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Suicide Prevention and Education

 

What You Need to Know 

The latest report from the National Institute of Mental Health indicates that millions of people around the U.S. think about suicide each year.

What Leads to Suicide? "There is no one single cause. Suicide most often occurs when stressors and health issues converge to create an experience of hopelessness and despair." -American Foundation for Suicide Prevention

If you or someone you know has been considering suicide, this page has information and resources that can help.

We care about you and your mental health.

 

How to Help Someone at Risk for Suicide

How to Help Someone Who Is Having Thoughts of Suicide – SAVE

Help Someone Else : Lifeline (suicidepreventionlifeline.org)

When a Friend Is Feeling Suicidal (verywellmind.com)

SAMHSA_Toolkit_3182121

Conversation Examples

Here are a few examples of compassionate statements:

“I’m so sorry you’re going through this.” This statement shows that you care for and empathize with them.

“Can I bring you dinner? Would you like it if I came over?” Instead of asking if there’s anything you can do, think of a couple specific things that you could do to support them.

"You mean so much to me. I can’t imagine life without you.” Take a moment to let your friend know just how much you love and care for them. You might even remind them of a funny or heartwarming memory.

“I know that you’re in pain.” Again, validate how your friend is feeling and reiterate to them that you are there to help.

After listening to your friend, you can be more direct by asking the following questions:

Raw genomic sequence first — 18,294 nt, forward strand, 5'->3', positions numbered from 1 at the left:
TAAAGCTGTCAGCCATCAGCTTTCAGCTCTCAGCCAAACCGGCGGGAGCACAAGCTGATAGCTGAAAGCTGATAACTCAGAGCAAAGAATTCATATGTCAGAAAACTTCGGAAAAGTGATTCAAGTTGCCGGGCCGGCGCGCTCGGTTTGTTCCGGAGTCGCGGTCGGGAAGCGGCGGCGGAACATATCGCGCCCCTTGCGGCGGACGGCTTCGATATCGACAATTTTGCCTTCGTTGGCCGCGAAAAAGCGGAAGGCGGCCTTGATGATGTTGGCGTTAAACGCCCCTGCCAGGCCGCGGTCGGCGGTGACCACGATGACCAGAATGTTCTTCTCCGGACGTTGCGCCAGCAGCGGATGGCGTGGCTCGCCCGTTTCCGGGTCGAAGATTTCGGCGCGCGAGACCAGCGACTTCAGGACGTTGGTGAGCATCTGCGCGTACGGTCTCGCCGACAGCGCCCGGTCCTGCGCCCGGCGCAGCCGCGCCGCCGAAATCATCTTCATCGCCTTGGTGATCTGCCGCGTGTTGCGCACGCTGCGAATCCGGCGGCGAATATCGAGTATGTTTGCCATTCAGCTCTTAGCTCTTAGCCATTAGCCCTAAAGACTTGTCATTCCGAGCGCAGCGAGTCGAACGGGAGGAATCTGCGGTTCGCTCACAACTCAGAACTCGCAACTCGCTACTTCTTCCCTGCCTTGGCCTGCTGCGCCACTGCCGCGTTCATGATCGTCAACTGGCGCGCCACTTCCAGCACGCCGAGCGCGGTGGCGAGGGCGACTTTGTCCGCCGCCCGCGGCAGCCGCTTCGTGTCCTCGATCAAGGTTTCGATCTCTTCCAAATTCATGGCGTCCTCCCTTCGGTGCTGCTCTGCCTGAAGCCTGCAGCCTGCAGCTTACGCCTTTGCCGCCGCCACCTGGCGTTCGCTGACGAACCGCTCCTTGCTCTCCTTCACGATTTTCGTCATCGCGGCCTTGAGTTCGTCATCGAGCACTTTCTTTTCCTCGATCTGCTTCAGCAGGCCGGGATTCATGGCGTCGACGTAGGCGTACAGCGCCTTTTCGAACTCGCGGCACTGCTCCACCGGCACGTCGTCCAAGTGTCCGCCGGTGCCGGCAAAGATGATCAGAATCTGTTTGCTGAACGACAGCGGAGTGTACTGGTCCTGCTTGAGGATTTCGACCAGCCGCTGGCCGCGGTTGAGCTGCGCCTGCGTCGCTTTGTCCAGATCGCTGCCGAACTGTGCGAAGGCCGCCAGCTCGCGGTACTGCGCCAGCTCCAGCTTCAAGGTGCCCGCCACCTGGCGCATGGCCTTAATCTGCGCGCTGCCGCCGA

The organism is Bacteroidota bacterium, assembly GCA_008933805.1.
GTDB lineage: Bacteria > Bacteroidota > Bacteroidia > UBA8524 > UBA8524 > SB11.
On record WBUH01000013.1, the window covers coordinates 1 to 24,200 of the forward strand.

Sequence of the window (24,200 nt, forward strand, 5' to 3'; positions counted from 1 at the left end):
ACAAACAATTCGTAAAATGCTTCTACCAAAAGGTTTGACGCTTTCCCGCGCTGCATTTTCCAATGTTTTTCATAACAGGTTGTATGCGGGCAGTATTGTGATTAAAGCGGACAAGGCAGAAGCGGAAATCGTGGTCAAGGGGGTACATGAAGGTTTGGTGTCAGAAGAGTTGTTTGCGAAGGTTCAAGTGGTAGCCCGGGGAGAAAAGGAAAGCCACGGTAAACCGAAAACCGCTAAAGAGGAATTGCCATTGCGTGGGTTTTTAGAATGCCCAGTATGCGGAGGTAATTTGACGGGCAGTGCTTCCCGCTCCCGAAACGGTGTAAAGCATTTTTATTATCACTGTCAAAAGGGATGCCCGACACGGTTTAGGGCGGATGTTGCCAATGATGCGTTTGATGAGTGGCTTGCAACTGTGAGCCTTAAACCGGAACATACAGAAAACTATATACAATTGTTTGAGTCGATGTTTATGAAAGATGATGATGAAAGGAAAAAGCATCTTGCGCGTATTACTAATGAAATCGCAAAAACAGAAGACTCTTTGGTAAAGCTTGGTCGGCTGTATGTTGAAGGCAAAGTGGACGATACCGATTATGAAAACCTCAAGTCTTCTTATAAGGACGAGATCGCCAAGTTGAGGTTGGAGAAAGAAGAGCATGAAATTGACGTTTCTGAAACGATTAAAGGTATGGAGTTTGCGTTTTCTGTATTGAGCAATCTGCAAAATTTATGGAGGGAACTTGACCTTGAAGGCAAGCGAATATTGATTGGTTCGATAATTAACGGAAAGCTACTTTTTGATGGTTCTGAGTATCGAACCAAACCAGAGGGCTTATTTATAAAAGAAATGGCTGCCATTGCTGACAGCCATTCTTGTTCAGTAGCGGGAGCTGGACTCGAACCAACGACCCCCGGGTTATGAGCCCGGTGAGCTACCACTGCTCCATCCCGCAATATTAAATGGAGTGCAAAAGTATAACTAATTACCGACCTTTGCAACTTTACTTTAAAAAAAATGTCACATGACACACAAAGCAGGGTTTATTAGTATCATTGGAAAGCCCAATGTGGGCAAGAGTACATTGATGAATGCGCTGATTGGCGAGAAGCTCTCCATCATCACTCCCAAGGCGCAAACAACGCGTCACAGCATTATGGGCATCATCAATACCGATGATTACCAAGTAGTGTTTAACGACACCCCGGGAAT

Do you think about hurting yourself?

Do you think about dying?

Do you think your friends and family would be better off without you?

If they answer yes to any of these questions, then follow up with these questions:

Do you have a plan?

Do you have the means to carry out that plan?

If your friend answers no to these questions, encourage them to seek help from a counselor or therapist. You can offer to help them find resources.

If your friend answers yes to either of these questions, they could be actively suicidal. Seek help immediately by contacting their therapist if they have one, taking them to a hospital for an evaluation, or calling 911.

Assisting a suicidal individual, especially a family member or friend, is challenging; remember to take care of yourself!

Adapted from My Friend Is Suicidal: What Should I Do? | NAMI: National Alliance on Mental Illness

Additional Suicide Prevention Training Opportunities

Applied Suicide Intervention Skills Training (ASIST)—2 days
ASIST » LivingWorks Education

Suicide Alertness for Everyone (safeTalk)—4 hours
SafeTalk Suicide Prevention Course | LivingWorks

S.A.V.E.: VA Suicide Prevention Gatekeeper Training—1-2 hours
VA S.A.V.E. Training

Question, Persuade, and Refer (QPR) for Suicide Prevention—1.5 hours
Suicide Prevention Classes - NAMI Minnesota (namimn.org)

Emergency Resources

If you are currently in a life-threatening situation or your safety is at risk, call the Suicide and Crisis Lifeline at 988 or visit your nearest emergency room.

Education

A Simple Conversation Can Help Save a Life

Knowing the signs of suicide is important in helping someone who may be at risk. By offering your understanding, reassurance, and support, you can help your loved one or friend seek the help they need. Empower yourself to recognize and help those who are struggling by becoming more informed and prepared through our various training opportunities.

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